Most Hong Kong English users know what 'meat, poultry and eggs' are -- and in case you're unsure, this FEHD notice helpfully illustrates raw examples of each category. But what about 'game'? -- what kind of thing is this? No, this is not an error or a typo. Today's blog post is for a change not about English errors in Hong Kong, but simply an introduction to an unusual word that you might like to add to your vocabulary if it's not already there.
The 'game' in this sign is NOT connected with the sort of game you might play -- like mahjong, or chess, or football, or video games. It refers specifically to a certain category of animal -- but not to a specific species. Rather, 'game' is used in English to refer to any kind of wild animal that is hunted for food, or for sport (or for both). Clearly, chickens do not fall into this category! But quite a few other animals do, for example:
Here's an image of a typical shooting party in Scotland after a day of game hunting -- here the hunters are holding pheasants and ducks shot in the wild:
The FEHD sign obviously only refers to types of game that can be eaten. But 'game' can refer to animals that are hunted only for sport and which are seldom or never eaten. When these hunted animals are large, they are referred to as 'big game' and the activity is known as 'big game hunting'. Sadly, there is a long history of big game hunting in Africa which has caused great damage to the populations of some of the world's largest and most beautiful animals, including lions, tigers, elephants, rhinoceros and giraffes. Photos of big game hunters standing over the magnificent animals they have shot are distressing to see, and I am certainly not including any here! In my view, the only kind of big game hunting that is acceptable is the kind shown in the title of this book:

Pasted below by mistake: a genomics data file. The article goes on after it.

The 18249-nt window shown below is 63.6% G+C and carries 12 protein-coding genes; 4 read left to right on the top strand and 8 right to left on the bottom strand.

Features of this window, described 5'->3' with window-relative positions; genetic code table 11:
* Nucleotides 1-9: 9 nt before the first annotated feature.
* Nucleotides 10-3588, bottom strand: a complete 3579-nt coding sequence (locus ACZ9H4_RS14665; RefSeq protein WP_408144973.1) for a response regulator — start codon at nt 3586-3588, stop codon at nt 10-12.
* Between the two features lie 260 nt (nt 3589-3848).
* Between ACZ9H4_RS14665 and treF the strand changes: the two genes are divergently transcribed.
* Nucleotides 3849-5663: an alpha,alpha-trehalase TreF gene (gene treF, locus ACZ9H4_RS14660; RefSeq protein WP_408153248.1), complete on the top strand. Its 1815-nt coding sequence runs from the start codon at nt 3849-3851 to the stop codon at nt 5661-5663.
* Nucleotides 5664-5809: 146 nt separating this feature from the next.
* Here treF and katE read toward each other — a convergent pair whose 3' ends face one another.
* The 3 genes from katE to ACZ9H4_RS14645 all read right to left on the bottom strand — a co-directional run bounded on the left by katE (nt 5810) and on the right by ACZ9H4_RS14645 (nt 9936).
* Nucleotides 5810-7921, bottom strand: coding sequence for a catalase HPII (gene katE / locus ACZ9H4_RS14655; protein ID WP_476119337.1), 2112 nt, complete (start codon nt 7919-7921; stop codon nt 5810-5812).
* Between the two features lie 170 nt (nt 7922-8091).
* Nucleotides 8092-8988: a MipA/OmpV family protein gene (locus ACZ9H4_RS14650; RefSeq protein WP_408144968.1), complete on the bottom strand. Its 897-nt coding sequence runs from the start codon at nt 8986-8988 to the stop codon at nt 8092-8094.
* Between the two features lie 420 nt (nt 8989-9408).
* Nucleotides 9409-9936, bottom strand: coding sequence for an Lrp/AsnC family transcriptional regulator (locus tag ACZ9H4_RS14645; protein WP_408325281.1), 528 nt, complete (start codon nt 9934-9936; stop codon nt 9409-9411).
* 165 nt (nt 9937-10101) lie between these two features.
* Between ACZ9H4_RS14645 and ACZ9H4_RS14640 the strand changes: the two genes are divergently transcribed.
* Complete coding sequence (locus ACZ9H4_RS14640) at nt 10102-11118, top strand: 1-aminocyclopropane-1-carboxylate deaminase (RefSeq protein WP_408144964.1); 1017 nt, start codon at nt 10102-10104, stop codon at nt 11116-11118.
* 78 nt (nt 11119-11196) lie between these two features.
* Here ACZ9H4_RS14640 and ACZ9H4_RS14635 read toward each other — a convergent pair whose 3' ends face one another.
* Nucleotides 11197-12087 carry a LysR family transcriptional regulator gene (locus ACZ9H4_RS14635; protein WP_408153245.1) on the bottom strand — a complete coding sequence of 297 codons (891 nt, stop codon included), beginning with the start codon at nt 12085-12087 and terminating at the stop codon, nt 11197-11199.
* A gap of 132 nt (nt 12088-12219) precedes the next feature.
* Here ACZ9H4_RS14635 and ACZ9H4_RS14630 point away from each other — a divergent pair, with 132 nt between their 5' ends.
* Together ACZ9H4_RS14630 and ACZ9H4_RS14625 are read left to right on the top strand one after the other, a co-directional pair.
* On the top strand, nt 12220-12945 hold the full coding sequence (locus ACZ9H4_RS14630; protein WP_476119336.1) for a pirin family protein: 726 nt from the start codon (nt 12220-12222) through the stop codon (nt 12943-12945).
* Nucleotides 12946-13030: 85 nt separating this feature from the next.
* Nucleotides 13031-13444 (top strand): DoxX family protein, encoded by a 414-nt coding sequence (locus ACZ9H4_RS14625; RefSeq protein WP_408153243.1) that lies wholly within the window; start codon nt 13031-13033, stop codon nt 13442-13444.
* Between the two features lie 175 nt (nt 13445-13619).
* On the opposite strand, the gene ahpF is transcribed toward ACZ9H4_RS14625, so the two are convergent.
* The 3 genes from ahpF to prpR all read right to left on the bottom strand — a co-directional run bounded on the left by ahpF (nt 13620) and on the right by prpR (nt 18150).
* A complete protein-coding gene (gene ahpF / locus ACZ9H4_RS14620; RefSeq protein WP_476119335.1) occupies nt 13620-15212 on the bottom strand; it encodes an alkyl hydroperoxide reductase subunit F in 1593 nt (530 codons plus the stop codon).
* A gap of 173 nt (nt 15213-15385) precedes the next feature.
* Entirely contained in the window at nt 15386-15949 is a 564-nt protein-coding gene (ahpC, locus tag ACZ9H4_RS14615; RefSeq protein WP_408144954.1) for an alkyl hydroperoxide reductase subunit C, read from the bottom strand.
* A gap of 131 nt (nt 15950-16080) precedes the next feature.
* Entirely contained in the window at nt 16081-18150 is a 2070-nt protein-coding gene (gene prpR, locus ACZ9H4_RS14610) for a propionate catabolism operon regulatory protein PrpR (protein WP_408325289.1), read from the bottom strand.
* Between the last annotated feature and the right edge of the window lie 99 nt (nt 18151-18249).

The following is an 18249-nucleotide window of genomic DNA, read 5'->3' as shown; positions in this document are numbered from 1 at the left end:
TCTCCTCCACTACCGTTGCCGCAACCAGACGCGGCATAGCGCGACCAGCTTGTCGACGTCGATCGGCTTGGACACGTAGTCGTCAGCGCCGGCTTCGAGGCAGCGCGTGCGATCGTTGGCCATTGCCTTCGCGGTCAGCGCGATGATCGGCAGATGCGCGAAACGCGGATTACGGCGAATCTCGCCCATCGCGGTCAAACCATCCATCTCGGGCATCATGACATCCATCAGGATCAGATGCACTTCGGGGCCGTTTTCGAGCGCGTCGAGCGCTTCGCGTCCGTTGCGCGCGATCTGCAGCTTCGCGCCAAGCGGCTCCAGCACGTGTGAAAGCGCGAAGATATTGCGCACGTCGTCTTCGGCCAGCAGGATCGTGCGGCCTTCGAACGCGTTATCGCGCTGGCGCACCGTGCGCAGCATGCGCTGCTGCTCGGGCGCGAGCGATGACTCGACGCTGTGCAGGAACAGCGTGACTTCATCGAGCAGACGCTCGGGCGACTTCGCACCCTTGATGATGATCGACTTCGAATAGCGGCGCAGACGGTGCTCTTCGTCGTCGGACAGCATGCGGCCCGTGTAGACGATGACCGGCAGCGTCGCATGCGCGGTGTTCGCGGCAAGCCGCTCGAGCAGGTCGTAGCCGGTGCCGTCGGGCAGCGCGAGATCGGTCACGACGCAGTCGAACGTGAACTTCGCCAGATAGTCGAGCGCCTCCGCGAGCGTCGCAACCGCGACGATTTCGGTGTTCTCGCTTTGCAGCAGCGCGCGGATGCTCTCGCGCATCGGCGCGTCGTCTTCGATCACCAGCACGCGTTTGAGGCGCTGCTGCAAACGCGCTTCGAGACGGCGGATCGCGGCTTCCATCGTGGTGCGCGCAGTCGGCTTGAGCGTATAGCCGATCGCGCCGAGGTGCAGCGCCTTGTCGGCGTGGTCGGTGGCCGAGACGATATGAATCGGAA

What about fish? They are wild animals, after all, and they are hunted for eating. Are they included in 'game'? Interestingly, only certain kinds of fish are referred to as 'game' in English -- specifically, those that are pursued for sport by recreational fishermen. In England, the main types of game fish are salmon and trout.
Like the land-based animals, there is also a category of 'big game' fish -- these are the huge and majestic fish like the marlin, tuna and swordfish that are very difficult to catch and put up a big fight when they are hooked (see picture below). These days, the hunting of these fine creatures has become more controversial. A number of big game fish are actually released alive back into the water after being caught, for sustainability reasons.
Finally, a couple of notes about the word 'game' used to refer to certain animals and fish. First of all, note that it is an uncountable noun -- so it never has the singular article 'a' in front of it. We can talk about 'a game fish' or 'a game bird' but not 'a game'.
I started by saying that this word 'game' is not the same word as the one we commonly use to refer to, say, mahjong or chess or football. But funnily enough, these two senses are related. 'Game' used to refer to animals hunted for sport first began to be used in English over 700 years ago, and it came from the same root meaning of the word 'game' of 'something done for entertainment or amusement'. Over time, the meaning of the word shifted slightly and instead of being applied to the activity, it came to be applied to the animals that were hunted for entertainment.
As you can see from the FEHD sign above, this ancient word is still going strong today. If you have been hunting somewhere over the border, make sure you don't bring back your catch in a raw state without first obtaining a health certificate!
About this blog
This blog arises from keeping an eye on English in Hong Kong. I often use signs, notices and advertisements that I see as starting points to write about English issues that commonly challenge Hong Kong writers.